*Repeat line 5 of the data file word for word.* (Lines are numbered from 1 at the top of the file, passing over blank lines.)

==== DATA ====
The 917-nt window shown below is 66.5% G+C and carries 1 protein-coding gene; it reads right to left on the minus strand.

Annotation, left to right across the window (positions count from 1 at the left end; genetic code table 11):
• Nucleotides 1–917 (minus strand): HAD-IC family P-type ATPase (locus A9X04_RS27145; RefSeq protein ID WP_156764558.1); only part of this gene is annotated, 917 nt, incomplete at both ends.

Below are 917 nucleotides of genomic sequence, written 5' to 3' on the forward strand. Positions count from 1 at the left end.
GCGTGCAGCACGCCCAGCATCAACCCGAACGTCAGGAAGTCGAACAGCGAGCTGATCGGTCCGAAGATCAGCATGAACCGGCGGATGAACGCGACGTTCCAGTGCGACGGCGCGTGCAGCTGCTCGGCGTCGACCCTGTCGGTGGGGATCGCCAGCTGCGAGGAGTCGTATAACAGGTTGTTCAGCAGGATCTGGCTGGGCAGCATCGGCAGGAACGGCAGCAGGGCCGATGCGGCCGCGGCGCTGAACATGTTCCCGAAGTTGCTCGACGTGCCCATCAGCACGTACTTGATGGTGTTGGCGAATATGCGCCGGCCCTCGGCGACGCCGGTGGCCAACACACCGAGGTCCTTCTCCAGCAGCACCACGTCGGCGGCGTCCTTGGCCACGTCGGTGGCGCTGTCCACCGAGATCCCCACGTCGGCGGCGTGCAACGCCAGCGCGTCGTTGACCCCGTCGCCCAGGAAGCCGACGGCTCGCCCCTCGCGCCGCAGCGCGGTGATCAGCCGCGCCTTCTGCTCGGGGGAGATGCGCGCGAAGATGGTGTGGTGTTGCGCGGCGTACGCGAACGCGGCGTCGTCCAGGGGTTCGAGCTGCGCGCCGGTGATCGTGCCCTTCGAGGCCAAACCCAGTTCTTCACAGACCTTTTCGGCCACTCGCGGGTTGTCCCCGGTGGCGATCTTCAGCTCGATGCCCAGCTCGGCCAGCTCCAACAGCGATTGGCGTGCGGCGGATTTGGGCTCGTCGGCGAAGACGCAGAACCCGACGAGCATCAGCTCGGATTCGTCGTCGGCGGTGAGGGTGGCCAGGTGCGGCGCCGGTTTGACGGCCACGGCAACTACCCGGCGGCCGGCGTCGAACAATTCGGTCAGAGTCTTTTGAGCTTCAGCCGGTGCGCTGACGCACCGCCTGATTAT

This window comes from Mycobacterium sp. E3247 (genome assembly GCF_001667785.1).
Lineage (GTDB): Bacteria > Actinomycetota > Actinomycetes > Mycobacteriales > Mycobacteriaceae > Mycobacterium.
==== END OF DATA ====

GCGTGCAGCACGCCCAGCATCAACCCGAACGTCAGGAAGTCGAACAGCGAGCTGATCGGTCCGAAGATCAGCATGAACCGGCGGATGAACGCGACGTTCCAGTGCGACGGCGCGTGCAGCTGCTCGGCGTCGACCCTGTCGGTGGGGATCGCCAGCTGCGAGGAGTCGTATAACAGGTTGTTCAGCAGGATCTGGCTGGGCAGCATCGGCAGGAACGGCAGCAGGGCCGATGCGGCCGCGGCGCTGAACATGTTCCCGAAGTTGCTCGACGTGCCCATCAGCACGTACTTGATGGTGTTGGCGAATATGCGCCGGCCCTCGGCGACGCCGGTGGCCAACACACCGAGGTCCTTCTCCAGCAGCACCACGTCGGCGGCGTCCTTGGCCACGTCGGTGGCGCTGTCCACCGAGATCCCCACGTCGGCGGCGTGCAACGCCAGCGCGTCGTTGACCCCGTCGCCCAGGAAGCCGACGGCTCGCCCCTCGCGCCGCAGCGCGGTGATCAGCCGCGCCTTCTGCTCGGGGGAGATGCGCGCGAAGATGGTGTGGTGTTGCGCGGCGTACGCGAACGCGGCGTCGTCCAGGGGTTCGAGCTGCGCGCCGGTGATCGTGCCCTTCGAGGCCAAACCCAGTTCTTCACAGACCTTTTCGGCCACTCGCGGGTTGTCCCCGGTGGCGATCTTCAGCTCGATGCCCAGCTCGGCCAGCTCCAACAGCGATTGGCGTGCGGCGGATTTGGGCTCGTCGGCGAAGACGCAGAACCCGACGAGCATCAGCTCGGATTCGTCGTCGGCGGTGAGGGTGGCCAGGTGCGGCGCCGGTTTGACGGCCACGGCAACTACCCGGCGGCCGGCGTCGAACAATTCGGTCAGAGTCTTTTGAGCTTCAGCCGGTGCGCTGACGCACCGCCTGATTAT